CES 2009 Las Vegas.Â In a crowded section of the Microsoft booth, show attendees vie for position to get a first glimpse of the soon-to-be-released Windows 7.Â Â Though the list of new features is plentiful, one in particular is sure to become the CE manufacturerâ€™s best friend.
The new feature, dubbed “Device Stage” is a user interface that is automatically launched when a recognized device is attached to the system.Â The interface provides a brand-customizable set of visual assets and actions contextual to the connected device.
For example, connect a Sony Ericsson phone to the system and Windows7 can automatically open a window that contains actions relevant to that device i.e. links to ringtones, info, accessories, important updates, launchable software, etc.Â Essentially an aggregation point for the user to access the most important options for the device.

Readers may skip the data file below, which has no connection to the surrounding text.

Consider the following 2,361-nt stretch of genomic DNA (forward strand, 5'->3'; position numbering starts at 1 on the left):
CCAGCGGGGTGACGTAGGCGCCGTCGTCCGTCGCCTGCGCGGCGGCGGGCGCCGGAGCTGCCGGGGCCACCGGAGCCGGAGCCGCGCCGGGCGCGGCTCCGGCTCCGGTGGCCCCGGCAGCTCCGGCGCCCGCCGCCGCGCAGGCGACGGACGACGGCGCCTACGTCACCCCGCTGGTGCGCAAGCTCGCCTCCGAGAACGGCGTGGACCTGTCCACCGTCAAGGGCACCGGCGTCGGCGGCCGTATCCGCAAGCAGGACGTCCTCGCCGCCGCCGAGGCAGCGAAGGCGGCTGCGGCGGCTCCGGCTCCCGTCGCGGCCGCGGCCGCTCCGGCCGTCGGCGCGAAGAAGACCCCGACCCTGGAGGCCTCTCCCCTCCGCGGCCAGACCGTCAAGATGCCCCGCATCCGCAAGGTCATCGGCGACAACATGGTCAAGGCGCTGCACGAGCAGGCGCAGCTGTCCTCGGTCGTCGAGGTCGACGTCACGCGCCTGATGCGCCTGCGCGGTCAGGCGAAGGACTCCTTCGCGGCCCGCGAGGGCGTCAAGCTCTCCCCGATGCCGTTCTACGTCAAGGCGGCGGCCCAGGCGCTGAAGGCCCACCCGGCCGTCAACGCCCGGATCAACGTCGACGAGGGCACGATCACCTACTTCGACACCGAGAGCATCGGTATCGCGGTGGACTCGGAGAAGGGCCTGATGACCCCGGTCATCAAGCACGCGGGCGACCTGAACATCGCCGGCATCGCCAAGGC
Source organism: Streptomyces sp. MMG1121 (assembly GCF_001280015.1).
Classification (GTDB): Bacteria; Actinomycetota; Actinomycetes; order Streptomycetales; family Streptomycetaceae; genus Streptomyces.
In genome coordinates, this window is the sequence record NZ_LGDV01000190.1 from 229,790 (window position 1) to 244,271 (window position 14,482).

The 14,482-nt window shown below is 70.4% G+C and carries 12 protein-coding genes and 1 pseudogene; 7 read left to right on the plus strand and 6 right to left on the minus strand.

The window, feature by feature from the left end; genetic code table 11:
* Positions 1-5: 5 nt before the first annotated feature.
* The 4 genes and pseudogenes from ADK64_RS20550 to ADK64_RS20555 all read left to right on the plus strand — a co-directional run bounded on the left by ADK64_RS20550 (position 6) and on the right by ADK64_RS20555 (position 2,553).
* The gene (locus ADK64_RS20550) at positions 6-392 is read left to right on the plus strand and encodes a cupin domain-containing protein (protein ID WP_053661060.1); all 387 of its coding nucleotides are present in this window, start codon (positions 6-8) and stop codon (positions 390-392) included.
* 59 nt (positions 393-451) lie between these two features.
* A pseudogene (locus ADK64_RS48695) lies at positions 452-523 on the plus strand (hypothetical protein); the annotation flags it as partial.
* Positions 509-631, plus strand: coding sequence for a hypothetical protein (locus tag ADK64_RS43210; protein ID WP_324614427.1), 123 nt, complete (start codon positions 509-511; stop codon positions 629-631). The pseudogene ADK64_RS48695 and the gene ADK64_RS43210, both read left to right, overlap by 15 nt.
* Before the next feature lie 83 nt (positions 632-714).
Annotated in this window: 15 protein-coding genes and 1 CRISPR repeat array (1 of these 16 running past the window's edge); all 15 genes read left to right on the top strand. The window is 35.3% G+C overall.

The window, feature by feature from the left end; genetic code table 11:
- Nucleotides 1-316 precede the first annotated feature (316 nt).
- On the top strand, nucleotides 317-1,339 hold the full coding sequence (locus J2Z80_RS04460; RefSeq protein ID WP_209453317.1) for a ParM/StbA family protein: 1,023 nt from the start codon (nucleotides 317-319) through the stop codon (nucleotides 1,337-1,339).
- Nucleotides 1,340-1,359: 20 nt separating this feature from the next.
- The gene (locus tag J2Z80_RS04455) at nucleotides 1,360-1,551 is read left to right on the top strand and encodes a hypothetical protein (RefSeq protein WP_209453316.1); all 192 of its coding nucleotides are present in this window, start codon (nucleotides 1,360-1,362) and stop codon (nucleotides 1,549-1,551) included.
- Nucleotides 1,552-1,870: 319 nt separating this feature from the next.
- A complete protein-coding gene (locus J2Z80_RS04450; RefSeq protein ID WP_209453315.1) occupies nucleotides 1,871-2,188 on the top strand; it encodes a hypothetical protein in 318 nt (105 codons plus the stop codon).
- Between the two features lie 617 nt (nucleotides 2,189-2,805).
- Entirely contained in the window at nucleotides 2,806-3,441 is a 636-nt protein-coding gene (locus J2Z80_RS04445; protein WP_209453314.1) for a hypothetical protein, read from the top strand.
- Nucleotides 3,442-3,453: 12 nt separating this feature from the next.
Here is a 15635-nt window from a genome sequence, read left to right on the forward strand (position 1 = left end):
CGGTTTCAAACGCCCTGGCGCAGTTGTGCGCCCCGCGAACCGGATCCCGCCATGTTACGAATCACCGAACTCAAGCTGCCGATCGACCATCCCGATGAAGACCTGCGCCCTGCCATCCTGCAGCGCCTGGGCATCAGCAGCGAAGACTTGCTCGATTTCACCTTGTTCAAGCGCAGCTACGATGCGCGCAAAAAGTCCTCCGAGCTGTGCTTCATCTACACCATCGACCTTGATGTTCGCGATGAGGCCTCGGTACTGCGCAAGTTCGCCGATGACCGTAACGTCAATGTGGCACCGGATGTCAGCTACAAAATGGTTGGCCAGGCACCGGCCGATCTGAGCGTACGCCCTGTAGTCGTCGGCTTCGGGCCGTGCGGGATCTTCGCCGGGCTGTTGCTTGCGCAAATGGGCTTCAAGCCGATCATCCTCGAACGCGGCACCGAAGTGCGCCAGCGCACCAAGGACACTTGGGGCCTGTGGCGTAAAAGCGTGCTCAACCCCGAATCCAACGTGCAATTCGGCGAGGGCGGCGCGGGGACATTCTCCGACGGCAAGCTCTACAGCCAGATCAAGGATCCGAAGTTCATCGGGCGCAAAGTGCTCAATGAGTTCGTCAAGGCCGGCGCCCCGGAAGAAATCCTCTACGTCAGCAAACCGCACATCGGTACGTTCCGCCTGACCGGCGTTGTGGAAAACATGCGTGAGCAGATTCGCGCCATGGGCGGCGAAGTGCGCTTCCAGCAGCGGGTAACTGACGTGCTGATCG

What should make this attractive to brands is the amount of control that Microsoft is placing in their hands.Â A CE manufacturer can provide the graphics to display in the window.Â They can choose what features and links are available.Â They can use it as a distribution point to roll out updates and patches.Â But, by far the most important aspect is for smart brands to leverage the interface as a launch point to offer additional products and services that are directly applicable to that userâ€™s device.
Microsoft sees this as a win-win for all parties.Â The user receives a hyper-relevant interface to make the most efficient use of their device. Microsoft gets support from the brands to enhance Windows 7 usability, and the brands get a valuable piece of real-estate to strengthen consumer relationships and build positive brand association.
Windows 7 becomes available for a limited number of Beta downloads on Friday, Jan 9th.